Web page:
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$133.39 -3.7  -2.7%

Last Trade - 12/05/21

Consumer Cyclicals
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Market Cap £149.98bn
Enterprise Value £147.77bn
Revenue £27.40bn
Position in Universe 43rd / 6856

Shanghai half marathon ditches Adidas shirts ahead of Sunday's race

Thu 15th April, 2021 12:13pm
BEIJING, April 15 (Reuters) - The Shanghai Half Marathon,
scheduled for Sunday, has scrapped plans to provide runners with
Adidas-branded T-shirts, according to messages sent to
participants, as the German firm remains under pressure in China
over comments it made on cotton from the country's western
Xinjiang region.
    In a text message seen by Reuters, participants were told by
the organiser there would be no shirts in the racing kits that
runners should pick up on Friday or Saturday. It did not give a
    "We are deeply sorry about this change," the message said,
adding that participants would receive a 60 yuan ($9.19) refund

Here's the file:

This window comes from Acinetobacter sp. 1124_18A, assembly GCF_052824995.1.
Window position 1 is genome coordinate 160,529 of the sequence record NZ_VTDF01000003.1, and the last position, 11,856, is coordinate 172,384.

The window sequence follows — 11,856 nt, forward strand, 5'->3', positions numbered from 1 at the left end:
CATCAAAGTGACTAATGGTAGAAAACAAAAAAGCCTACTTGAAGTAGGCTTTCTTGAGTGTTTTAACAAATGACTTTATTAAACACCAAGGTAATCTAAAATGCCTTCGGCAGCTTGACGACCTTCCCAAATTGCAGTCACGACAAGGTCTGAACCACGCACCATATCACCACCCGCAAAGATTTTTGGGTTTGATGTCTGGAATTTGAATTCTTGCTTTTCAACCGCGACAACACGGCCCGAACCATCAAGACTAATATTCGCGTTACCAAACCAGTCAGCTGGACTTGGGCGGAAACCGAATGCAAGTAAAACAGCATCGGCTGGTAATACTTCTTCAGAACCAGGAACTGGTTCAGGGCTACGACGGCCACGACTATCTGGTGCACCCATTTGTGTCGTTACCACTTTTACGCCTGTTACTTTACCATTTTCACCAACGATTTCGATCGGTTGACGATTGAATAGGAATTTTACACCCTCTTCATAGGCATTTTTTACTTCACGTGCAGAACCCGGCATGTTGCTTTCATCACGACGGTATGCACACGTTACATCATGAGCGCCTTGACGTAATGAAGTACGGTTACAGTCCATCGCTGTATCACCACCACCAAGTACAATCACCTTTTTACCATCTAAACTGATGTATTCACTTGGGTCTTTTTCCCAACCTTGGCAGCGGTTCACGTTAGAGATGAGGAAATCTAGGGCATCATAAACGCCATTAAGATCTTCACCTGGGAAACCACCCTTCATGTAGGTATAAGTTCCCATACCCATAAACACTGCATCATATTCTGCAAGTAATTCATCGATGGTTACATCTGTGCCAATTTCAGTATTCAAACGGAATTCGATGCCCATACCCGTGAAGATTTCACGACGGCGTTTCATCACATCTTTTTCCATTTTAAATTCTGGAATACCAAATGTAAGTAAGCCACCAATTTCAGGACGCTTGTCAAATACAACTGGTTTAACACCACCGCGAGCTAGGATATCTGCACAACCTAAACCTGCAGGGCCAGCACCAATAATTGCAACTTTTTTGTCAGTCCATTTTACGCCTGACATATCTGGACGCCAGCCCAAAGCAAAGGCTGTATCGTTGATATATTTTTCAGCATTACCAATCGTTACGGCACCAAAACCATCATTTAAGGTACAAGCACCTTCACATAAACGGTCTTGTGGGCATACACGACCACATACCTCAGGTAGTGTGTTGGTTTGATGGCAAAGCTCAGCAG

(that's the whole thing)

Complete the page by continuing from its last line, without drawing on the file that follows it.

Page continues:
on their entrance fee, or could choose to withdraw from the race
and get a 160 yuan refund.
    The organiser could not be reached for comment, and Adidas
 ADSGn.DE  declined to comment.
    In a March 24 post on its official account on social media
platform WeChat, the organiser said there would be Adidas
running shirts and towels provided to contestants and called the
German sportswear firm a "cooperation partner".
    That was the same day that Chinese internet users began
calling for boycotts of western brands including Adidas, Nike
 NKE.N  and H&M  HMb.ST  over past statements they saying they
do not use cotton sourced from Xinjiang.*:nL1N2LN0E5
    The following day, at least 10 Chinese celebrities including
Hong Kong pop superstar Eason Chan announced that they were
ending their working relationship with Adidas.
    Some researchers and foreign lawmakers say the Xinjiang
authorities use coercive labour programmes to meet seasonal
cotton picking needs, which China strongly denies.
    Up to 6,000 runners were expected to join Sunday's race, 
which was cancelled last year due to the COVID-19 outbreak.
($1 = 6.5262 Chinese yuan renminbi)

 (Reporting by Sophie Yu and Tony Munroe in Beijing. Additional
reporting by Emma Thomasson in Berlin; editing by David Evans)
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